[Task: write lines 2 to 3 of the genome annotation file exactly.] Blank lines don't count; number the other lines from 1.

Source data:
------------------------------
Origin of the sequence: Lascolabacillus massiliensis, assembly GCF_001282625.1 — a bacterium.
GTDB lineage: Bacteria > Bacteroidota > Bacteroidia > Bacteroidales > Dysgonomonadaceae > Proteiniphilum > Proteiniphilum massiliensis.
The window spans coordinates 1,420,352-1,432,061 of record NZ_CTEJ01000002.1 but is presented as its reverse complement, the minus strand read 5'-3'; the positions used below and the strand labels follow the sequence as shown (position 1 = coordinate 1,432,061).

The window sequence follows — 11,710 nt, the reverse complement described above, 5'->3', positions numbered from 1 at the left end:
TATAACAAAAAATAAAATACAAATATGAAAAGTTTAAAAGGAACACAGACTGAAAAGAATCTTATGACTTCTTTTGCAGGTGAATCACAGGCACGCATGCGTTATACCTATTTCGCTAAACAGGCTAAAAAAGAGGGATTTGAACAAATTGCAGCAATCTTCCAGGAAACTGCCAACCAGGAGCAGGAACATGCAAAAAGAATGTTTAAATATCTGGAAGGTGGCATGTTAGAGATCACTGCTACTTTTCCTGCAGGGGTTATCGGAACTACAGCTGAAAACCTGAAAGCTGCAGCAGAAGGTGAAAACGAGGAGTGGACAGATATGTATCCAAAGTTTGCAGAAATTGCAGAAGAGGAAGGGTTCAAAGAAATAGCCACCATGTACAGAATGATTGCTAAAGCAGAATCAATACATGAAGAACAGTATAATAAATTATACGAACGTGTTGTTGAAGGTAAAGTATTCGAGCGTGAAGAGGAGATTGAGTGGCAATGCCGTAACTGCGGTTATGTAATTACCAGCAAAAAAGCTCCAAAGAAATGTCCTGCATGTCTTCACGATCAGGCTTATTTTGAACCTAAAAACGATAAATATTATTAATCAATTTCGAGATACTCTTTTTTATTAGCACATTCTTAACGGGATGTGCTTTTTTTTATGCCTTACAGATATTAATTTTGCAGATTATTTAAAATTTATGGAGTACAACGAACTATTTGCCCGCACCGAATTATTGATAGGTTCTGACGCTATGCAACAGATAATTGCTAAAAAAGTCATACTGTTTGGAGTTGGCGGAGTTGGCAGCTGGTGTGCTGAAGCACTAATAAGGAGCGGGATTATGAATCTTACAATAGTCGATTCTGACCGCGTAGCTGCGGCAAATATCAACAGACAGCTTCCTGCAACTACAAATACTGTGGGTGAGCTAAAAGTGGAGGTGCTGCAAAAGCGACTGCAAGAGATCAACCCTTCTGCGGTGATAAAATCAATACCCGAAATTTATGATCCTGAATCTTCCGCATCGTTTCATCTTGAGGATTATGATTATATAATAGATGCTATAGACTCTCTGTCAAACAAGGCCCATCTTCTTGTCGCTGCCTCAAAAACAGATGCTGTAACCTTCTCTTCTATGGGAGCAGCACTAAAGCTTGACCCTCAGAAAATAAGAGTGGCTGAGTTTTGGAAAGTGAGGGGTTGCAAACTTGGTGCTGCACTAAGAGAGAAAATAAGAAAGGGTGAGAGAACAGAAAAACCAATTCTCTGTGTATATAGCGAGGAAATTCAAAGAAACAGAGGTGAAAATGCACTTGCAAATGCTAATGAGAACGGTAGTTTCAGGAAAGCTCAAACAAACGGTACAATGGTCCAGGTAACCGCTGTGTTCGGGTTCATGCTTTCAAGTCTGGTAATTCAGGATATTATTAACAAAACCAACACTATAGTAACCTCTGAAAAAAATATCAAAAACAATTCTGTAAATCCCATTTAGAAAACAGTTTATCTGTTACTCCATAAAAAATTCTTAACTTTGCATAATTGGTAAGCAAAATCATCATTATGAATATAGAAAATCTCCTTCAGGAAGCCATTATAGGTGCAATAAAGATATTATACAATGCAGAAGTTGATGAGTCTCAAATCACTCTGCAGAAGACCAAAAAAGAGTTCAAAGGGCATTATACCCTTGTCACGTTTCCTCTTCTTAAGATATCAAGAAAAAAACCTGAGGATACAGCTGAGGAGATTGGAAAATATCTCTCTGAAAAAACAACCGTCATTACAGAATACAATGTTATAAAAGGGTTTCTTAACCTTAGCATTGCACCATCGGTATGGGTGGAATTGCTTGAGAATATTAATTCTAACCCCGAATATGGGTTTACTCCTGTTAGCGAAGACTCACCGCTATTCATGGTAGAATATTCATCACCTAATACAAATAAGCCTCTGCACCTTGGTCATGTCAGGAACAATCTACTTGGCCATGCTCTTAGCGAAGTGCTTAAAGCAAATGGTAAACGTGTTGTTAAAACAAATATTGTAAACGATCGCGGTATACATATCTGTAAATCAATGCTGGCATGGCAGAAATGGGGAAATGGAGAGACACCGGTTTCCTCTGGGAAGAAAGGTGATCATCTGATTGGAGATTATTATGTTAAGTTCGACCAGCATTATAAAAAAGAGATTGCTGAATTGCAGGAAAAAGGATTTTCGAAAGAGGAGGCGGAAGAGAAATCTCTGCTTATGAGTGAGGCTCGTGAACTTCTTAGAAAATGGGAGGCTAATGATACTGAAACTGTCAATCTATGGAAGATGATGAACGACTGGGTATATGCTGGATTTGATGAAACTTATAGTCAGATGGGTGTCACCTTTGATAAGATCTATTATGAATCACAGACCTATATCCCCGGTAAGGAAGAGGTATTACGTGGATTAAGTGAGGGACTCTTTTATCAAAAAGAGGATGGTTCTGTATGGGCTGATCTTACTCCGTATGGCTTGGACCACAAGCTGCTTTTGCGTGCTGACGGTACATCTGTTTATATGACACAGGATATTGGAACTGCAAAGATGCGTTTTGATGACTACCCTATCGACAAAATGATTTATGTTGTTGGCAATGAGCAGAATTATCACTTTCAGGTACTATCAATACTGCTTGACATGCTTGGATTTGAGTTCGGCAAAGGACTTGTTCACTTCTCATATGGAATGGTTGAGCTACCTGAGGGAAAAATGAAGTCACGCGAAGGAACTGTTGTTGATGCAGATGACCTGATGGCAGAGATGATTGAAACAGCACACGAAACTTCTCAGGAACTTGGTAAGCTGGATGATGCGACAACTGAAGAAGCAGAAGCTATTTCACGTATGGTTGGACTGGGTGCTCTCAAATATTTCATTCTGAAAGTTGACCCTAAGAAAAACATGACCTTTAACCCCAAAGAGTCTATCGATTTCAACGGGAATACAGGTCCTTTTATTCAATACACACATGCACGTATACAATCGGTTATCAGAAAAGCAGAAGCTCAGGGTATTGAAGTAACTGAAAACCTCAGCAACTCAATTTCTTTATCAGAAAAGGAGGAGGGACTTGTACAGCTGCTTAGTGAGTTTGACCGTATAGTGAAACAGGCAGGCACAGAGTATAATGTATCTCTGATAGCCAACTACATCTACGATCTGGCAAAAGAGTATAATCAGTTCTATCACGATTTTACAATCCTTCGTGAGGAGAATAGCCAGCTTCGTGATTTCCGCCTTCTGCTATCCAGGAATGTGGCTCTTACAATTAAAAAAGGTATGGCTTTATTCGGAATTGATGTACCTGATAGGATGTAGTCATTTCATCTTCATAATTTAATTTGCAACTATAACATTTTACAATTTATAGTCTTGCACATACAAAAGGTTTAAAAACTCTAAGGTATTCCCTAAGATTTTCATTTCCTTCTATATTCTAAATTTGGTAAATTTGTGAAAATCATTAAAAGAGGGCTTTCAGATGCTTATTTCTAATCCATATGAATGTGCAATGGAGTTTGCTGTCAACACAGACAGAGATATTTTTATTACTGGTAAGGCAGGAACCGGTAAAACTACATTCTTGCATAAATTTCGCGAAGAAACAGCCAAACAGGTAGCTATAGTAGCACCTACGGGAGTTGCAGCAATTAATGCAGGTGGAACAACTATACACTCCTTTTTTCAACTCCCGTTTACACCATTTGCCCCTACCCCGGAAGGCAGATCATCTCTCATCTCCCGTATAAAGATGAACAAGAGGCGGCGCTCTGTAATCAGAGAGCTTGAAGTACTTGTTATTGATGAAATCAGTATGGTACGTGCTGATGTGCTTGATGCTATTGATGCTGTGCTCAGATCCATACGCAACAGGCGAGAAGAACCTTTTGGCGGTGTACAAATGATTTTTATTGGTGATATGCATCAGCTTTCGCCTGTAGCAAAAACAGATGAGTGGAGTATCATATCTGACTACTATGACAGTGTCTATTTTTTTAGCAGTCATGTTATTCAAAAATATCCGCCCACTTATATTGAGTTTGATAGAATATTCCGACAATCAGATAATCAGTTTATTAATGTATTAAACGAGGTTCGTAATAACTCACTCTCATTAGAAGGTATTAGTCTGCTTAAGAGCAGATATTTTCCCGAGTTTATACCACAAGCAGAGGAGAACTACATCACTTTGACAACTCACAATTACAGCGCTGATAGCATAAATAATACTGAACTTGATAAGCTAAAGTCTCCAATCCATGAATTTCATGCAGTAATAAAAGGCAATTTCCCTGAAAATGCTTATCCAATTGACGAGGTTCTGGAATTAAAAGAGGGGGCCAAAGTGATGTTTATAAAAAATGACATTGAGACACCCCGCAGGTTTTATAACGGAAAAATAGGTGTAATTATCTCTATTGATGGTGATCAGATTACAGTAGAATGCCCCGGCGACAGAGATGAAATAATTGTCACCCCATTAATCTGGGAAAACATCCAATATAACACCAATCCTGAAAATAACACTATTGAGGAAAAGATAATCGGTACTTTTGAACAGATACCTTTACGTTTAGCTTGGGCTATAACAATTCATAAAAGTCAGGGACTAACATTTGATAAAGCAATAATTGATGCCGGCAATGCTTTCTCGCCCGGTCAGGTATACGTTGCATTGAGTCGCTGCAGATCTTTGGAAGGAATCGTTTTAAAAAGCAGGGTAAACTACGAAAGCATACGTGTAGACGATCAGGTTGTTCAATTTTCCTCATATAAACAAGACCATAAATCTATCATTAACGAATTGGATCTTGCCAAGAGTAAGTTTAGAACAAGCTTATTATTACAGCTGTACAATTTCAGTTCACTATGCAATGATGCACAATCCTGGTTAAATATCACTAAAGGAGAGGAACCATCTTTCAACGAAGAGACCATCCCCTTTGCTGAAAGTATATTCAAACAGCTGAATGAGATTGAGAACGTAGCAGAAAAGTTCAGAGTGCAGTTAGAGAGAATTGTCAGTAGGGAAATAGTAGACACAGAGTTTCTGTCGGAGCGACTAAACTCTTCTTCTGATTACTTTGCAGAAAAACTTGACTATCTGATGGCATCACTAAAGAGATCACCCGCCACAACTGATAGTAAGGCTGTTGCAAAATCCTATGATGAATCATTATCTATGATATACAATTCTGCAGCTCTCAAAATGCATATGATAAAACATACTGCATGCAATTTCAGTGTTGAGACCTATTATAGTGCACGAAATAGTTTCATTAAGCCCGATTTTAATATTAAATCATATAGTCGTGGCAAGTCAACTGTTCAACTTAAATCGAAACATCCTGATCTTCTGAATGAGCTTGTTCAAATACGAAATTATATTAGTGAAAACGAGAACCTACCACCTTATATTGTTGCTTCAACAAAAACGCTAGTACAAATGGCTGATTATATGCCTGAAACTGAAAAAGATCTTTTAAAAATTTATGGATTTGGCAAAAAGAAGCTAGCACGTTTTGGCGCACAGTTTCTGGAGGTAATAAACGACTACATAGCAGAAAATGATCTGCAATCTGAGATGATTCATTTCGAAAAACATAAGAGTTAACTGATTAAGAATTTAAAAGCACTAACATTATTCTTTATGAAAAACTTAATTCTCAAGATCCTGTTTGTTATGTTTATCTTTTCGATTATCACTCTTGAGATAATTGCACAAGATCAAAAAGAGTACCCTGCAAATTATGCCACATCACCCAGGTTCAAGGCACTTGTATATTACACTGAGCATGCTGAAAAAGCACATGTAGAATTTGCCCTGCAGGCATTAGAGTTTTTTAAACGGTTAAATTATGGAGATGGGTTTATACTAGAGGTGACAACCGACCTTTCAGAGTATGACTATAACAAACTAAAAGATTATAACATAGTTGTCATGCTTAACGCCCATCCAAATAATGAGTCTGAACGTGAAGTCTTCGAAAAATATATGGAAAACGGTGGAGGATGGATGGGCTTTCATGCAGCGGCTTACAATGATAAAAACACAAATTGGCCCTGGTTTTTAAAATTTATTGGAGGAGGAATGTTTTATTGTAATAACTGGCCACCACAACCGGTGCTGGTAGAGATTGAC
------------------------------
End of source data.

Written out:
GTDB lineage: Bacteria > Bacteroidota > Bacteroidia > Bacteroidales > Dysgonomonadaceae > Proteiniphilum > Proteiniphilum massiliensis.
The window spans coordinates 1,420,352-1,432,061 of record NZ_CTEJ01000002.1 but is presented as its reverse complement, the minus strand read 5'-3'; the positions used below and the strand labels follow the sequence as shown (position 1 = coordinate 1,432,061).